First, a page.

How Does a Pool Pump/Filter System Work?
Technology is hard. It's even worse when you can't pick the equipment out of a lineup. But we're here to make your life easier, in every way we can. So today... let's talk filter systems.
Heads up: At River Pools we manufacture and install fiberglass pools only. However, this filter system guide applies to all three pool types.
How Your Filter System Works: The Short Answer
Your pump pulls the pool water from the skimmer(s) on the pool wall and the main drain(s) on or near the bottom of the pool.
The water flows through the pump to the filter, which removes dirt, debris, and (if the filter is good) bacteria.
After the water is filtered, it flows through the plumbing to the heater (if you have one) and then the salt chlorine generator (if you have a saltwater pool).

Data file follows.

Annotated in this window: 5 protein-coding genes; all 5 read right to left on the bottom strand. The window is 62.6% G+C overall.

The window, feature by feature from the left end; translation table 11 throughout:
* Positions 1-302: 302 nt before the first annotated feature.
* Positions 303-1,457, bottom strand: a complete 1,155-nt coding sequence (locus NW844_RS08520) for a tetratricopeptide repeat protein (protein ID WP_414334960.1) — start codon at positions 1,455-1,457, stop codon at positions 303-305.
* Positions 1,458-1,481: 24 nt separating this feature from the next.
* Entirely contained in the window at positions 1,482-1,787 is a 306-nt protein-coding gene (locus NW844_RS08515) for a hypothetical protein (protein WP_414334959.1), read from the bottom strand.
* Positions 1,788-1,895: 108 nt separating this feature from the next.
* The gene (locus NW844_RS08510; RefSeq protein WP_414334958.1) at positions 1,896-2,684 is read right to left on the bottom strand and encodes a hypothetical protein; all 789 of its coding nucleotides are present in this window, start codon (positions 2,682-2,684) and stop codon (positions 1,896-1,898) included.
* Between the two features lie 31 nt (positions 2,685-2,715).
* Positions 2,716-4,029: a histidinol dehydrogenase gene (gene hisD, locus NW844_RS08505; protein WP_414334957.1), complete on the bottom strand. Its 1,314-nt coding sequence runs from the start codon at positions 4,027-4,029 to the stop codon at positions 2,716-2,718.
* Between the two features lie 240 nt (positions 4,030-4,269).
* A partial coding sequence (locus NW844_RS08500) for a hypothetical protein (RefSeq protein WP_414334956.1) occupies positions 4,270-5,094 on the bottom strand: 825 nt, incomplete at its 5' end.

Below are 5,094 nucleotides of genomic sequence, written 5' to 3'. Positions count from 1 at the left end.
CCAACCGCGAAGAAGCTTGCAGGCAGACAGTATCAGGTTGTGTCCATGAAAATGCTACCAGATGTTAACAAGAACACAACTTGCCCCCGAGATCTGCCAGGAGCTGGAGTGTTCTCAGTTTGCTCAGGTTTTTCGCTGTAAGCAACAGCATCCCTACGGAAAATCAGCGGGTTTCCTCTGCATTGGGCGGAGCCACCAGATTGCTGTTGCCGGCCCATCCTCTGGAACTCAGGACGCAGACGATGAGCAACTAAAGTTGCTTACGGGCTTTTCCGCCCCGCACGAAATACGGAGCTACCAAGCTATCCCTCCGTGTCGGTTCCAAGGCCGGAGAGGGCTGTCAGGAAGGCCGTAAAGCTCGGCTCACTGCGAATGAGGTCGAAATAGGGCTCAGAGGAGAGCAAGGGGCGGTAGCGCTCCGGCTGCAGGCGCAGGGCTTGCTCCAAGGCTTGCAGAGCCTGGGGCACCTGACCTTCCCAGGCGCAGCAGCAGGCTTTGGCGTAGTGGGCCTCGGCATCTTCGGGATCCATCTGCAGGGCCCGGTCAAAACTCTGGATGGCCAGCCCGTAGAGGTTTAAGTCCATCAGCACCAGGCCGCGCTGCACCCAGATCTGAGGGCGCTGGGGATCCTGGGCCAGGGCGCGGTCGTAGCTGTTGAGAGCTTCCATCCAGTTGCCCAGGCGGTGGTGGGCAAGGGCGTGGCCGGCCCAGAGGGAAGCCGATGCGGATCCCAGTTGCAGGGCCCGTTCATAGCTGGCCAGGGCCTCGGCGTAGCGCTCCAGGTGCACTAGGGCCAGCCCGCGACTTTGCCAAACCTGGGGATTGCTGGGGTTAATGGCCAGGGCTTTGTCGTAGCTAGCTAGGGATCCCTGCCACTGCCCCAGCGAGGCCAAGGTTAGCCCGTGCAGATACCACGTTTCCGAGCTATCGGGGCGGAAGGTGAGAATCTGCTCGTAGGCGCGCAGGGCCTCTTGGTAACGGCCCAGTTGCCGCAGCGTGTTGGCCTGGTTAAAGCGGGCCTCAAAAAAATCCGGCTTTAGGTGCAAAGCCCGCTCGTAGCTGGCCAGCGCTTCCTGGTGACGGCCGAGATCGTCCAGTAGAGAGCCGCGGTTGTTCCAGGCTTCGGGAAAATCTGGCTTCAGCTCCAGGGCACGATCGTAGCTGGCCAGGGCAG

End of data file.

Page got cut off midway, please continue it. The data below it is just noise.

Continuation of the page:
The clean water returns to the pool through the return jets on the pool walls.
The Skimmer and Main Drain
These features are probably already familiar to you, but just to recap.
A skimmer is the rectangular opening at the top of the pool wall, right below the coping. (The water level should generally be about halfway to two-thirds up the skimmer.)
A main drain is the big ol' drain at the bottom of the pool.
Side note: You may not have a main drain—they're becoming less common in residential pools, in favor of only skimmers. This is because for smaller pools, main drains aren't always necessary.
Water flows through the skimmer and the main drain towards the pump and filter to be cleaned.
The Pool Pump
A pool pump generally has a big, round part at the front and then extends backward.
That big, rounded part at the front (covered by a lid) is the strainer pot. It looks and acts, predictably, like a strainer.
A spinning impeller inside the pump pulls the water in from the pool.
This water hits the first part of the pump, the strainer pot, which catches any major debris.
After the water goes through the strainer pot, the impeller pushes it on to the filter.
The Pool Filter
All pool filters fall in one of these three categories:
- Cartridge filter
- Sand filter
- Diatomaceous earth (D.E.) filter